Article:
Monday, July 16, 2012

Ackman to P&G: Youi're Not A Utility

Last month I wrote a post about Procter & Gamble.

After being a growth stock for much of the 1990's, the stock of P&G has lately acted more like a regulated utility stock than a global consumer products company.

For example, over the last 5 years, while P&G's stock has been essentially flat-lined (blue line below), Colgate Palmolive (red line) is up more than +50%:

Here's what I wrote last month:

But here's where I think that P&G comes out more favorably than utilities:  The relative valuation of utility stocks versus the S&P is at its historic high.  The group trades at a +20% premium to the market which seems to be to be pretty aggressive given the nature of the utility business.

P&G, on the other hand, is trading below its historic valuation versus the broader market over the past 10 years.  True, it traded lower - in 2009 - but for the most part investors were historically willing to pay a higher premium for P&G's combination of high dividends and consistent (albeit slowing) business results.

The chart I have posted above suggests that if we are truly in a low market growth environment - which seems likely - that high dividend, low expectation stocks like P&G are worth a look.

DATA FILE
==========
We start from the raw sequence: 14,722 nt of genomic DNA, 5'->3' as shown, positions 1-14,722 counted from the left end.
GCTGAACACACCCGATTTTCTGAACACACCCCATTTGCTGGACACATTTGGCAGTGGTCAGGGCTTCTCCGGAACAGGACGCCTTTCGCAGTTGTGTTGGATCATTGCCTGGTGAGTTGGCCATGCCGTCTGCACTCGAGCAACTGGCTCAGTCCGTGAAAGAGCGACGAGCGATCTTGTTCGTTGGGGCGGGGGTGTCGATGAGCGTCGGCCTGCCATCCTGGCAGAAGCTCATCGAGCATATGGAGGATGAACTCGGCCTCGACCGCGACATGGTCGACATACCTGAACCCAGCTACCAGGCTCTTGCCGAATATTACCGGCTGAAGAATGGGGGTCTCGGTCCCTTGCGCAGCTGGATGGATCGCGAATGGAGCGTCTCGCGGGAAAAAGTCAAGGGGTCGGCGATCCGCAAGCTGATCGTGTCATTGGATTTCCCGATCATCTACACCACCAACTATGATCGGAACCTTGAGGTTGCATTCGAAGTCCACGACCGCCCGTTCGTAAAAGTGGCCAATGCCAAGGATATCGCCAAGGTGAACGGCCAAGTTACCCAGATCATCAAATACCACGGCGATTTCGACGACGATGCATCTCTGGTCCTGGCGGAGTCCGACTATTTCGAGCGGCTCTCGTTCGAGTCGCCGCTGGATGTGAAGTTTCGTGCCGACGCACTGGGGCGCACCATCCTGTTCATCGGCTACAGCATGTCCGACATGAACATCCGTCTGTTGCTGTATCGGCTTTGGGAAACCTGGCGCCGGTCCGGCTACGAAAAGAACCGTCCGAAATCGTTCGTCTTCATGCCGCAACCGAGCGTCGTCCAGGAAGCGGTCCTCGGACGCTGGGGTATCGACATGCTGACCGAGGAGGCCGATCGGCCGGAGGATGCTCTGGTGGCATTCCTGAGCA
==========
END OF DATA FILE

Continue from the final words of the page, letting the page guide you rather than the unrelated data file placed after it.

Turns out that activist investor Bill Ackman of Pershing Square Capital Management is not content to let P&G languish.

Last week Ackman made a $2 billion investment in P&G, calling on management to either make good on its promises to reduce costs and increase growth rates, or consider more radical changes

The maker of Tide, Pampers and Crest is under pressure from investors frustrated after Chief Executive Officer Robert McDonald reduced P&G’s profit forecasts three times this year. Investor Bill Ackman last week bought into the company with what he called his biggest initial stake ever and is likely to push for a management change and large asset sales, said another person familiar with the matter.

It will be interesting to see how this all plays out.  The market capitalization of P&G popped by $11 billion last week, thanks to Ackman's investment, and now stands at $188 billion.  Normally companies this size are largely immune to outside pressure, but apparently not so in this case.

And, yes, I would still be a buyer of P&G stock for conservative portfolios.